Jacob Heilbrunn

Who Killed the Patriot Act?

The Patriot Act failed to pass the House, thanks to some recalcitrant Tea Party members who refused to vote for it. It was supposed to be put on a fast track that required a two-thirds majority. House members, who are usually easily rolled, finally showed a little gumption by rebelling. The vote suggests that the GOP will have increasing difficulties with the Tea Party whose anti-government credo isn't just rhetoric. No doubt the Patriot Act will be muscled through. But the vote has symbolic importance.

It should have been an easy vote. But it wasn't. As the National Journal put it,"Deserting and embarrassing their GOP House leadership, 26 Republicans—including several members of the Tea Party Caucus—bolted Tuesday night to join Democrats in a surprise rejection of a centerpiece of Bush-era powers to fight terrorism that curbed American civil liberties." The Patriot Act is one of those anti-terrorism measures, all too common in the age of the Transportation Security Agency and the Homeland Security Department and a CIA that seem to get caught napping again and again, that provides the illusion but not the substance of security. What's more, the very name of the act is itself repugnant, suggesting that anyone who would vote against it is unpatriotic. They aren't. They are, in fact, the true patriots.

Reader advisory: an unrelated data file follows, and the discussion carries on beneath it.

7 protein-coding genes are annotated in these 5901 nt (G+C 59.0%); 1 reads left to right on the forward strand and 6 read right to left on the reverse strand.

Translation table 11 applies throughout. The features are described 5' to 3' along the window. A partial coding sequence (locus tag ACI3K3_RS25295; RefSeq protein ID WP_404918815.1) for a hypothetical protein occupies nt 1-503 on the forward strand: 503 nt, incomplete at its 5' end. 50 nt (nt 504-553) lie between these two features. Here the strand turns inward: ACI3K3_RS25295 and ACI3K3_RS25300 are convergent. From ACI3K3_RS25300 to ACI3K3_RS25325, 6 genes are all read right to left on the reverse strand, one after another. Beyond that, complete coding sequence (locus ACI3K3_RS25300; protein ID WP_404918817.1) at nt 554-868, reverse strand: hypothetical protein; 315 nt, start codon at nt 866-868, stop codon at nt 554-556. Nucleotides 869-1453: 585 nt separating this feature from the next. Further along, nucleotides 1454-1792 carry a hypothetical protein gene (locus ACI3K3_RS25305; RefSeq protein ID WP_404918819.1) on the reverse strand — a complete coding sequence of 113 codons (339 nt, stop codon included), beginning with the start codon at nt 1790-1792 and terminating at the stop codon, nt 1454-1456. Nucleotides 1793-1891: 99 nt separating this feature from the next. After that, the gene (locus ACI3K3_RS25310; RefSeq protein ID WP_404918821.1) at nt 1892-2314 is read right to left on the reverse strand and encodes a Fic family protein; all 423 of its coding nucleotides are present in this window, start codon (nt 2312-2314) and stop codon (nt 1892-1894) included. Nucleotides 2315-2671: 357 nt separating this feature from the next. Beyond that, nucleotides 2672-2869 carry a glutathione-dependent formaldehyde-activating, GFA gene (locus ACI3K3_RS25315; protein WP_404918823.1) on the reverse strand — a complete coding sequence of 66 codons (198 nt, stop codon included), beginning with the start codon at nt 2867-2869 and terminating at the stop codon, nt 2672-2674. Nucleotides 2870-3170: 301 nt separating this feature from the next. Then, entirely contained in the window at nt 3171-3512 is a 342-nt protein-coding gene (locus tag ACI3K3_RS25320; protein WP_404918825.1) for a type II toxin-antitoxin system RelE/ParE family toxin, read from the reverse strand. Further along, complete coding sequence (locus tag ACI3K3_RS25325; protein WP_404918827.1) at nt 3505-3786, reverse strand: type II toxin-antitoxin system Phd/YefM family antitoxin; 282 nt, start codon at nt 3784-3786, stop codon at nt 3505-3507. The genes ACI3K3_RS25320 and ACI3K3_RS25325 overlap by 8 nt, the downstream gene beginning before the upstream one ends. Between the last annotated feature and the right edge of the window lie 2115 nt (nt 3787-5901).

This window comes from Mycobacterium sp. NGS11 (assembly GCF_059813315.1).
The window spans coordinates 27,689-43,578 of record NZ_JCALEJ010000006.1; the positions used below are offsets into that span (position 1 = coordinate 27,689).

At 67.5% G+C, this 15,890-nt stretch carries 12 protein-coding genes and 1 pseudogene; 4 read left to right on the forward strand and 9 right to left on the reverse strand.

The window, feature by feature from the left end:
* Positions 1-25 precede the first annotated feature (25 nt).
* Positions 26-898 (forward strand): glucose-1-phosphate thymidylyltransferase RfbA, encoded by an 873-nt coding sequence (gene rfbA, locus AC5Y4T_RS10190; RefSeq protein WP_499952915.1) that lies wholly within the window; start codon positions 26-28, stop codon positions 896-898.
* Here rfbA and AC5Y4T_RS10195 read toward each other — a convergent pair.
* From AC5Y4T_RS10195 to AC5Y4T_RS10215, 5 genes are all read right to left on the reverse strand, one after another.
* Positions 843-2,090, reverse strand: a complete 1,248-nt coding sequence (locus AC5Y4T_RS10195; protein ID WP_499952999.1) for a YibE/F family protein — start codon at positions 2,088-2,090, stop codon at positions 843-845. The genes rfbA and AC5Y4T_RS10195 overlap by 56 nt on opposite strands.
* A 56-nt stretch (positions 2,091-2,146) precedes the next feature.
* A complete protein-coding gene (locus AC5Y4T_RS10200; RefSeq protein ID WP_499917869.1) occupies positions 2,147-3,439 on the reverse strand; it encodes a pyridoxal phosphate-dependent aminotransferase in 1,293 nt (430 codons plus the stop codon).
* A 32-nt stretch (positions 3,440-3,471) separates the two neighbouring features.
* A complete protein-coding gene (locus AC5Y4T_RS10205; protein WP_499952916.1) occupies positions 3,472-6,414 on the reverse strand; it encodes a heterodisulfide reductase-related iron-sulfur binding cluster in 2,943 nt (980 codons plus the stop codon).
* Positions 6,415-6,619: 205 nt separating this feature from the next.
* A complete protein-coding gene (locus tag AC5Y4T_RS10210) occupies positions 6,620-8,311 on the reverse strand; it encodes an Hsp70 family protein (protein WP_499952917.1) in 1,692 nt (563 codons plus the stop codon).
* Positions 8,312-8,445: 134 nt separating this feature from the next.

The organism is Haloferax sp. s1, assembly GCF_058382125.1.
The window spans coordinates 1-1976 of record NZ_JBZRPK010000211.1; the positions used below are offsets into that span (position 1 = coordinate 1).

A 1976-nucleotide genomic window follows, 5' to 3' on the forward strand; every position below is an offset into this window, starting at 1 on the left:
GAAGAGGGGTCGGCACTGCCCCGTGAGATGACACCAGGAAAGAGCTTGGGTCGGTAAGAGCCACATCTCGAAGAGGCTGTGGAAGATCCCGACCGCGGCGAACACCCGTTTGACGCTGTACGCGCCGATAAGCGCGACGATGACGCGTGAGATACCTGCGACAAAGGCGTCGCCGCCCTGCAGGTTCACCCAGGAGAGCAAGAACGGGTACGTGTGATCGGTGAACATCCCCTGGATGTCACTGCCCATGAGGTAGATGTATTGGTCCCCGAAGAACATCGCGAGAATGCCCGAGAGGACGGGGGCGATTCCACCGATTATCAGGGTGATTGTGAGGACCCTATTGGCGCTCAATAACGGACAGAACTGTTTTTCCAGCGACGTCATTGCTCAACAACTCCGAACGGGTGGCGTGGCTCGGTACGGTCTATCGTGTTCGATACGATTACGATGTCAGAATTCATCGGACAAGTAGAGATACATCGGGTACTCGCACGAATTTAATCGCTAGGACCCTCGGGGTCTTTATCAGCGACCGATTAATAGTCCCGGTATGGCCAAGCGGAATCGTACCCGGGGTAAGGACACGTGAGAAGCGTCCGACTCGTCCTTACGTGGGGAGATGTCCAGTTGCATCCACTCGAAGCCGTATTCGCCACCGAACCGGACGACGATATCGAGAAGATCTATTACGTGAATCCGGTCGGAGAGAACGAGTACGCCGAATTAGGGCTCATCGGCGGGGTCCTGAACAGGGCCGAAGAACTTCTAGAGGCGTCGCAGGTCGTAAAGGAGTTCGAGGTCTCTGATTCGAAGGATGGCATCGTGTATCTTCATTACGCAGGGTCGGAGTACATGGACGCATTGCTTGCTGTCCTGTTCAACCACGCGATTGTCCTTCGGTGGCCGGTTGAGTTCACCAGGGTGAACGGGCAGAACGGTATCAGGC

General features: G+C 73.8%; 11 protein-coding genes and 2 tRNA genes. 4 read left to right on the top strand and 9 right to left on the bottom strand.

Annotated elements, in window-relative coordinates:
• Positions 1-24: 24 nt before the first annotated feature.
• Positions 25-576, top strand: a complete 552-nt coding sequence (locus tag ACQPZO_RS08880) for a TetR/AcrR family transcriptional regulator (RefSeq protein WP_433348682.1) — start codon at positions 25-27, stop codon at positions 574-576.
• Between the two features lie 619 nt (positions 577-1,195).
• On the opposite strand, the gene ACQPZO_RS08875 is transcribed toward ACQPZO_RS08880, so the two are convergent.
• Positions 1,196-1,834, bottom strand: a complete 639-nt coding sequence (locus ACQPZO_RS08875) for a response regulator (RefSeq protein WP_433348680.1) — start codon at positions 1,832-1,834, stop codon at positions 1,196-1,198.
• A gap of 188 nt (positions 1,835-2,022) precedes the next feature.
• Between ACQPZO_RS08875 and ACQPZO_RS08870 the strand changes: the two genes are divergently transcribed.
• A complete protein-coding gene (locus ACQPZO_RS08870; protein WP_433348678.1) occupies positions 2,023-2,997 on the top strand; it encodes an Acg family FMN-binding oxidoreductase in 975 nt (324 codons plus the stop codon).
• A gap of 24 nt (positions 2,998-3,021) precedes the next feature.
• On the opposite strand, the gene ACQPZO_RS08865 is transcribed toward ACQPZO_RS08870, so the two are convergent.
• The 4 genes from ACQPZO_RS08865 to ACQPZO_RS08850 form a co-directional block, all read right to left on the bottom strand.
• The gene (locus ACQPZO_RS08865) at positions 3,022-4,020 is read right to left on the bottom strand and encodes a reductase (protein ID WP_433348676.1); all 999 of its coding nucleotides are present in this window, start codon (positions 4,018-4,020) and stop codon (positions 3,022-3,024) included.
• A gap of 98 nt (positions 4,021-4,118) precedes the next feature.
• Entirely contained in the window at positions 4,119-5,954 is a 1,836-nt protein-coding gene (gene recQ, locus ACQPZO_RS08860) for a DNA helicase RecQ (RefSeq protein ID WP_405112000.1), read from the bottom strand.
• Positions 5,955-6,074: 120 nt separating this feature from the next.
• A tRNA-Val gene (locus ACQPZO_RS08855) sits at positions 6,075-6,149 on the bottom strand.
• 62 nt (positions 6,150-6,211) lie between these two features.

One thing the vote suggests is that it will be more difficult for the GOP to demagogue national security as it did during the George W. Bush era. Bush used the Patriot Act as a club to bash Democrats as soft on fighting terrorism. If you think that the government should be allowed to roam through your medical and library records, and, furthermore, that this will help stop terrorists in their tracks, then I suppose the failure of the House to renew the legislation will come as a blow. But the 26 Republicans who voted against reauthorization deserve praise. The Patriot Act, which President Obama is cravenly supporting, represents a flagrant intrusion on the civil liberties of Americans. Adam Serwer argues in the Washington Post that it wasn't really a vote en masse by Tea Party members against the Patriot Act.

Which is why it's fair to wonder if this vote doesn't presage more hiccups for the GOP. The fact is that on defense spending the Tea Party represents a hope that big government can be slashed in an area that has traditionally been regarded as sacrosanct by conservatives. But their conservatism in name only. A true conservative seeks to conserve. There is no reason that the Pentagon should be exempt from worries about the budget deficit and big government.

The question for the GOP, then, will be whether it can fully emancipate itself from the Bush legacy in the next two years or whether it will cling to it. Reinventing the party would require a wholesale makeover that has only partially begun. The GOP has rhetorically shed the profligate approach to budgets that epitomized Bush. But it will have to demonstrate that it is doing so in deed as well. Otherwise, it will simply be further contributing to another kind of inflation--verbal--that continually afflicts Congress.